Basho, the outfit that developed the Riak distributed database, has been put into receivership after it stopped paying the bills to its main creditors.
Earlier this month, The Reg revealed the extent of the company’s troubles, with offices shuttering around the world and swathes of staff being laid off.
It was clear then that the upstarted, based in Bellevue, Washington, was in dire straits, and the fears of its former fans have now been confirmed.
According to court documents seen by The Reg, Basho’s main creditor, the Business Development Corporation of America, filed for receivership in early July after Basho defaulted on payments.
The filing said that BDCA loaned Basho $10m in March 2015, but that “as of September 27, 2016, events of default had occurred and were continuing, or were anticipated to occur, under the Credit Agreement”.
Basho is said to have failed to maintain liquidity of $1.5m at all times - as specified in the agreement - and to have defaulted on payments including cash interest payments.
The court document said that, “because the borrower is in default under the Loan Documents and in financial freefall”, a receiver was necessary to “among other things, protect, maintain and manage” BCDA’s collateral so it can be legally liquidated.
Receivership was granted by the Washington King County Superior Court on 14 July, and the company is now under the control of Pivotal Solutions.
Pivotal Solutions has confirmed to The Reg that it had been appointed as the general receiver of Basho.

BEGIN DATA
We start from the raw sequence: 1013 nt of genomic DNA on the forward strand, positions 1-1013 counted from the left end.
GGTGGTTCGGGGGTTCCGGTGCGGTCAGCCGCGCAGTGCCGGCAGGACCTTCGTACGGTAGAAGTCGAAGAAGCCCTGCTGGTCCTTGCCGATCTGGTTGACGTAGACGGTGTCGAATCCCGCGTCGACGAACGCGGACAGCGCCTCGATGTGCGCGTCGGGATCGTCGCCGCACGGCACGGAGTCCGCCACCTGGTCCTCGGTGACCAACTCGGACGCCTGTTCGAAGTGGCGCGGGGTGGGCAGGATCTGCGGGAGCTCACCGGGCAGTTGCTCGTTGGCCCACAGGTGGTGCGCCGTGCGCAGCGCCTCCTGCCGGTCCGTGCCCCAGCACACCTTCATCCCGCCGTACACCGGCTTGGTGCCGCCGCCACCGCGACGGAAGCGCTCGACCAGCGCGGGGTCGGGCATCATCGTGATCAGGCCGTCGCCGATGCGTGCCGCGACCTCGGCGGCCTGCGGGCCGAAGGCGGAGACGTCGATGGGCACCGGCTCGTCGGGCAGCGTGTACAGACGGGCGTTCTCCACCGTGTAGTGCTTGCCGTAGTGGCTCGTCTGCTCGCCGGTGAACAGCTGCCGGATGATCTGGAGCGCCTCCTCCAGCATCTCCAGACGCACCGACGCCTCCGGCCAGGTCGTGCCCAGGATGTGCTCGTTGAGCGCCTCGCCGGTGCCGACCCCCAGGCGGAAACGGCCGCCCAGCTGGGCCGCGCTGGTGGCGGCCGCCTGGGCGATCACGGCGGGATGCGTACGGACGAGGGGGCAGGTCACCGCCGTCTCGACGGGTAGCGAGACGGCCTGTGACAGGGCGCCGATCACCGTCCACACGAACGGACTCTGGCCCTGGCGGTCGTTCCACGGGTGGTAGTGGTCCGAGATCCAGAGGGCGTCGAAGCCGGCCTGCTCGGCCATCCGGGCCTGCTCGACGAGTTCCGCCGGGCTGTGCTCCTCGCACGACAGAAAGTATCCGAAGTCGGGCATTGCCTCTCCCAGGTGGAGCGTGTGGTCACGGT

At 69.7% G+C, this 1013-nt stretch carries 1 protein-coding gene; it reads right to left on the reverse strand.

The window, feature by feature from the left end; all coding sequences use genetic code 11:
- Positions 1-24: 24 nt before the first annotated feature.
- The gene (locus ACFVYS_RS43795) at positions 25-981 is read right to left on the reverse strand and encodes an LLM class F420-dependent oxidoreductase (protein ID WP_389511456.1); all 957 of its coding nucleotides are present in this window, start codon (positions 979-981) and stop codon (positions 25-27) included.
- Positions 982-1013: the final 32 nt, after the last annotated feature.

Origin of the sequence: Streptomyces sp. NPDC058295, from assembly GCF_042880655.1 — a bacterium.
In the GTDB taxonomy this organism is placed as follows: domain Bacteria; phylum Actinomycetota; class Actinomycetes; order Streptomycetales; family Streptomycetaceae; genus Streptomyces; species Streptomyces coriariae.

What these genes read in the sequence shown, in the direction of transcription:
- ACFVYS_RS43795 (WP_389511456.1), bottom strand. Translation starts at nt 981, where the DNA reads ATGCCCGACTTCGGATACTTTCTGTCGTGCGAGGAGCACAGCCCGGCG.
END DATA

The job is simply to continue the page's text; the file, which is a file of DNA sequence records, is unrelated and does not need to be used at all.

It is expected that anything that can be liquidated at Basho will be - although one source suggested that there might not be much to work with. As creditor, BDCA will get first dibs on the proceeds, before investors in the company.
Descent from grace
Basho started life in 2008 and was for some time considered a shining star in the competitive NoSQL database world.
But the cracks started to show in 2012, with industry talk of unease about the demands of its major investors Georgetown Capital Partners.
Then, in 2014, a new leadership team ushered in a change in working style that precipitated an almost complete shift in the engineering team. One source told us that by the end of 2015, “all but two” of the engineers hired between 2010 and 2014 had left.
Sources told The Reg that, under new management, the company took an “aggressive hiring approach” and started pushing new products - but this appeared to suck energy from sales of existing products and soon sales teams were being downsized.
Basho tried to appeal to buyers, with a few potential deals coming through at the end of 2016, but insiders told us that these fizzled out or fell through, leaving the company with precious few options but to continue shrinking its staff and cut off support for customers.
Meanwhile, Basho's founder and former CEO Earl Galleher filed a lawsuit against Georgetown CP in 2016. This alleged the investor had imposed “punitive” G-round funding terms on Basho and engaged in self-dealing. ®